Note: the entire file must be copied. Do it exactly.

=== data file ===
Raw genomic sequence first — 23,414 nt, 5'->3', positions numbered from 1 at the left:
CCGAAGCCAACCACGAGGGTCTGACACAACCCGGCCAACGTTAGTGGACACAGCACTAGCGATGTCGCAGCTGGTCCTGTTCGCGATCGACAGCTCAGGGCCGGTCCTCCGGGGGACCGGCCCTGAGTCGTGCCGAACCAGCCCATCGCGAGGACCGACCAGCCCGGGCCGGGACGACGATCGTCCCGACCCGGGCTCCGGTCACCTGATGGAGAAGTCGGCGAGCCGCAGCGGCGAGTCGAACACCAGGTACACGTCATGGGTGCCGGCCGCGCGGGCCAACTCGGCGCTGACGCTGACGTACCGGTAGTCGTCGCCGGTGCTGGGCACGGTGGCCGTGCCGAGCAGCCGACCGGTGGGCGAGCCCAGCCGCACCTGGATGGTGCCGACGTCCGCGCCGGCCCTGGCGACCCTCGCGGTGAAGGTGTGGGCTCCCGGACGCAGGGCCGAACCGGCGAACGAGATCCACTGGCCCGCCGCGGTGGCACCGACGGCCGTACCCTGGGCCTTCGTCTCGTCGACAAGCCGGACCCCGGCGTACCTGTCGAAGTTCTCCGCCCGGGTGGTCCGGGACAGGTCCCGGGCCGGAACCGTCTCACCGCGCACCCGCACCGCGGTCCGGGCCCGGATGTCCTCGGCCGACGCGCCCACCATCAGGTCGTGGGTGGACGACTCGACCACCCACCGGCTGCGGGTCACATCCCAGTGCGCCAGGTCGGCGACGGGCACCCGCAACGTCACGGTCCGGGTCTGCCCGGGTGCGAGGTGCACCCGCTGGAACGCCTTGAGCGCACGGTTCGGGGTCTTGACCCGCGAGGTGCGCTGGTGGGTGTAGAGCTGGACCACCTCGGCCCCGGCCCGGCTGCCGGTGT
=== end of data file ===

Raw genomic sequence first — 23,414 nt, 5'->3', positions numbered from 1 at the left:
CCGAAGCCAACCACGAGGGTCTGACACAACCCGGCCAACGTTAGTGGACACAGCACTAGCGATGTCGCAGCTGGTCCTGTTCGCGATCGACAGCTCAGGGCCGGTCCTCCGGGGGACCGGCCCTGAGTCGTGCCGAACCAGCCCATCGCGAGGACCGACCAGCCCGGGCCGGGACGACGATCGTCCCGACCCGGGCTCCGGTCACCTGATGGAGAAGTCGGCGAGCCGCAGCGGCGAGTCGAACACCAGGTACACGTCATGGGTGCCGGCCGCGCGGGCCAACTCGGCGCTGACGCTGACGTACCGGTAGTCGTCGCCGGTGCTGGGCACGGTGGCCGTGCCGAGCAGCCGACCGGTGGGCGAGCCCAGCCGCACCTGGATGGTGCCGACGTCCGCGCCGGCCCTGGCGACCCTCGCGGTGAAGGTGTGGGCTCCCGGACGCAGGGCCGAACCGGCGAACGAGATCCACTGGCCCGCCGCGGTGGCACCGACGGCCGTACCCTGGGCCTTCGTCTCGTCGACAAGCCGGACCCCGGCGTACCTGTCGAAGTTCTCCGCCCGGGTGGTCCGGGACAGGTCCCGGGCCGGAACCGTCTCACCGCGCACCCGCACCGCGGTCCGGGCCCGGATGTCCTCGGCCGACGCGCCCACCATCAGGTCGTGGGTGGACGACTCGACCACCCACCGGCTGCGGGTCACATCCCAGTGCGCCAGGTCGGCGACGGGCACCCGCAACGTCACGGTCCGGGTCTGCCCGGGTGCGAGGTGCACCCGCTGGAACGCCTTGAGCGCACGGTTCGGGGTCTTGACCCGCGAGGTGCGCTGGTGGGTGTAGAGCTGGACCACCTCGGCCCCGGCCCGGCTGCCGGTGT